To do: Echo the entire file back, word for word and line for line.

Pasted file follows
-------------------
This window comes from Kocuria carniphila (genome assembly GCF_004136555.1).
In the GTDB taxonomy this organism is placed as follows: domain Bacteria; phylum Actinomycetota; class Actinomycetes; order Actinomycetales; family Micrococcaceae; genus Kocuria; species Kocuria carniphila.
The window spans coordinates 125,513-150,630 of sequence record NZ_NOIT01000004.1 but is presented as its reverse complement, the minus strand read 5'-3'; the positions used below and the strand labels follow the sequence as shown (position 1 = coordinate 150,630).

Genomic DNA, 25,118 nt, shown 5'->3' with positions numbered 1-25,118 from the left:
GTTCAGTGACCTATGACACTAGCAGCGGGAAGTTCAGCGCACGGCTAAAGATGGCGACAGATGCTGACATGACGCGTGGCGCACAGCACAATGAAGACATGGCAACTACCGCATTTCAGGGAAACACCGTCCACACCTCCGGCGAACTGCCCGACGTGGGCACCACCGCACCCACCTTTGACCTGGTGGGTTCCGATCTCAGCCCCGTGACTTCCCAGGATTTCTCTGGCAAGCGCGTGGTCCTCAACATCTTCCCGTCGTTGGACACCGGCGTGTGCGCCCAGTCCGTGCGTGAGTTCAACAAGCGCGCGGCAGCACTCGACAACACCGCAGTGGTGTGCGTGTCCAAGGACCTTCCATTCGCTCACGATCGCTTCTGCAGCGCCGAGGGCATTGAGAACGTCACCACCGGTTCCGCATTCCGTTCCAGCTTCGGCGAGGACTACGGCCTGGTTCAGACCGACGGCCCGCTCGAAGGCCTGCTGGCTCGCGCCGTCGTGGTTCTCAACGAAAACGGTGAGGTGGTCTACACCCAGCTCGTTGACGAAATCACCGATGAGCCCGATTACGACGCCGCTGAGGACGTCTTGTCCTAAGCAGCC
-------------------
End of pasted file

This window comes from Kocuria carniphila (genome assembly GCF_004136555.1).
In the GTDB taxonomy this organism is placed as follows: domain Bacteria; phylum Actinomycetota; class Actinomycetes; order Actinomycetales; family Micrococcaceae; genus Kocuria; species Kocuria carniphila.
The window spans coordinates 125,513-150,630 of sequence record NZ_NOIT01000004.1 but is presented as its reverse complement, the minus strand read 5'-3'; the positions used below and the strand labels follow the sequence as shown (position 1 = coordinate 150,630).

Genomic DNA, 25,118 nt, shown 5'->3' with positions numbered 1-25,118 from the left:
GTTCAGTGACCTATGACACTAGCAGCGGGAAGTTCAGCGCACGGCTAAAGATGGCGACAGATGCTGACATGACGCGTGGCGCACAGCACAATGAAGACATGGCAACTACCGCATTTCAGGGAAACACCGTCCACACCTCCGGCGAACTGCCCGACGTGGGCACCACCGCACCCACCTTTGACCTGGTGGGTTCCGATCTCAGCCCCGTGACTTCCCAGGATTTCTCTGGCAAGCGCGTGGTCCTCAACATCTTCCCGTCGTTGGACACCGGCGTGTGCGCCCAGTCCGTGCGTGAGTTCAACAAGCGCGCGGCAGCACTCGACAACACCGCAGTGGTGTGCGTGTCCAAGGACCTTCCATTCGCTCACGATCGCTTCTGCAGCGCCGAGGGCATTGAGAACGTCACCACCGGTTCCGCATTCCGTTCCAGCTTCGGCGAGGACTACGGCCTGGTTCAGACCGACGGCCCGCTCGAAGGCCTGCTGGCTCGCGCCGTCGTGGTTCTCAACGAAAACGGTGAGGTGGTCTACACCCAGCTCGTTGACGAAATCACCGATGAGCCCGATTACGACGCCGCTGAGGACGTCTTGTCCTAAGCAGCC